Term: op-level domain [TLD]

top-level domain (or TLD) is that portion of a domain name that appears at the end.

For example, “.com” is a top-level domain, as are “.net”, “.org”, “.edu”, and so on. Technically, the domain names that we use every day – like “askleo.com” – are sub-domains of the top level domain on which they are registered. “askleo” is a sub-domain of “.com”.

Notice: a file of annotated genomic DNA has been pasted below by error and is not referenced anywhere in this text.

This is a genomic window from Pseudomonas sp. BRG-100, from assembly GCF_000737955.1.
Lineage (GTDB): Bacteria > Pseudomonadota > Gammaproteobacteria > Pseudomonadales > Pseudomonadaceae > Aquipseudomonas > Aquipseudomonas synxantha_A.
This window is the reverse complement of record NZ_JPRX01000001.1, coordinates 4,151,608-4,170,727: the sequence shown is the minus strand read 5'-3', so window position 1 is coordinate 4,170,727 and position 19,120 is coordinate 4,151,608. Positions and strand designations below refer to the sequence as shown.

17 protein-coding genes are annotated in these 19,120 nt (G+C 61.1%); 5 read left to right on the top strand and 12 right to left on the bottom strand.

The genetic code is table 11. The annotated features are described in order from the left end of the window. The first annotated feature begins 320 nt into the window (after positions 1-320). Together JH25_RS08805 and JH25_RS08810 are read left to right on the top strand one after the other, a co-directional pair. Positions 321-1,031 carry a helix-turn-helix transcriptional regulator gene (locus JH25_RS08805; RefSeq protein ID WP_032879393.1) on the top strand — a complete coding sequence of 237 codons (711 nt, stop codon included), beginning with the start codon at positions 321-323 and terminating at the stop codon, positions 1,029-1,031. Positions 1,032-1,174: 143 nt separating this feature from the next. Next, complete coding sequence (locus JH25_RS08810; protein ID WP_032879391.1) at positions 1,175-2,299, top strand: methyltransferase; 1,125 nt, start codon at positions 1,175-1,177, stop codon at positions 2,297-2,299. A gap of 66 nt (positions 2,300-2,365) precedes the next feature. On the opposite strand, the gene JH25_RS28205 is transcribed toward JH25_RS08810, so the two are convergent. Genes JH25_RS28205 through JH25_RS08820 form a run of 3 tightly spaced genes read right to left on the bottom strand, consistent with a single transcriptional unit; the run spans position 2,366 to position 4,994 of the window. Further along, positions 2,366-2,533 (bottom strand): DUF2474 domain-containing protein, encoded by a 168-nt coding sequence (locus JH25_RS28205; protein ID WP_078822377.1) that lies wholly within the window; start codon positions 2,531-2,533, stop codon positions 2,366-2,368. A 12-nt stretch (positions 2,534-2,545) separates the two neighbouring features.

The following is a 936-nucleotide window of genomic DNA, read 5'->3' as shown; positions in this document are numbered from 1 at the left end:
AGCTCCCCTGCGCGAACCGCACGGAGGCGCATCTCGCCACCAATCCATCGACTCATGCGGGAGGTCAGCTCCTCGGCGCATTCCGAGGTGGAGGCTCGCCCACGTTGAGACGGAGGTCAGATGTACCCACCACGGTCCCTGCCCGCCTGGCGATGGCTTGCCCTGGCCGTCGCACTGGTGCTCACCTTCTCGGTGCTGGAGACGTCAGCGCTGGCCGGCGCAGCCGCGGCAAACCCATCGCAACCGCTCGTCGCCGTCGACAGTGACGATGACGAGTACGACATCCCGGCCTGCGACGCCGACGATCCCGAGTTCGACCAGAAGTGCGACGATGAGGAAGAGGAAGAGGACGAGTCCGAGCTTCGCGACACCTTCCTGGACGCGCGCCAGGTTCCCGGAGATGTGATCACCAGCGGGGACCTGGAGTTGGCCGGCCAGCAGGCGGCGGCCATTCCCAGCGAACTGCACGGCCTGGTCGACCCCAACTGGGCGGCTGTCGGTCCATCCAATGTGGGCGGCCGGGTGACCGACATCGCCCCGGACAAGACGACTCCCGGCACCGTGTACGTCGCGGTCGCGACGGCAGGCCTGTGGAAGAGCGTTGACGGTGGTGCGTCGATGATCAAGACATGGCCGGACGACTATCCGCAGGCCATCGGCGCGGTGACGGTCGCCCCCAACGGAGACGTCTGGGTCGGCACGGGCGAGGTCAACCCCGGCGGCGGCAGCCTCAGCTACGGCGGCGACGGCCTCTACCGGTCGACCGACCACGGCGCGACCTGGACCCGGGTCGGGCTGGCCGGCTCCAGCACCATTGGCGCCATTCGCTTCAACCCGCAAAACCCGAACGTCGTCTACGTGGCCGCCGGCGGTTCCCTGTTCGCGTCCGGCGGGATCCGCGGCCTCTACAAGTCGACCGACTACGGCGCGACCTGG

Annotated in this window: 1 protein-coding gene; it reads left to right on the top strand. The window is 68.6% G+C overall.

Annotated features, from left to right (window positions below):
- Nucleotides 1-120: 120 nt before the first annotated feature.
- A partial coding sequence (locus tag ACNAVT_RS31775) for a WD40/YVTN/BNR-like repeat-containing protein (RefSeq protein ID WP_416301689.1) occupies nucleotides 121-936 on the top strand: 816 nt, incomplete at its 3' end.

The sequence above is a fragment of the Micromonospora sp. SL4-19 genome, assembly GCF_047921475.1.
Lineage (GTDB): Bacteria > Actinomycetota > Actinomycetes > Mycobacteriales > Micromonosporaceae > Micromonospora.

Until recently, top-level domains were restricted to a set of common domains (“.com” and so on), and country-specific top-level domains, such as “.ca” for Canada, “.uk” for the United Kingdom, and so on. Changes implemented in recent years have opened up the domain name space to “generic” top-level domains (gTLD), making just about any term acceptable, so we’ll soon be seeing things like “.guru”, “.buy”, “.bargain” and so on.

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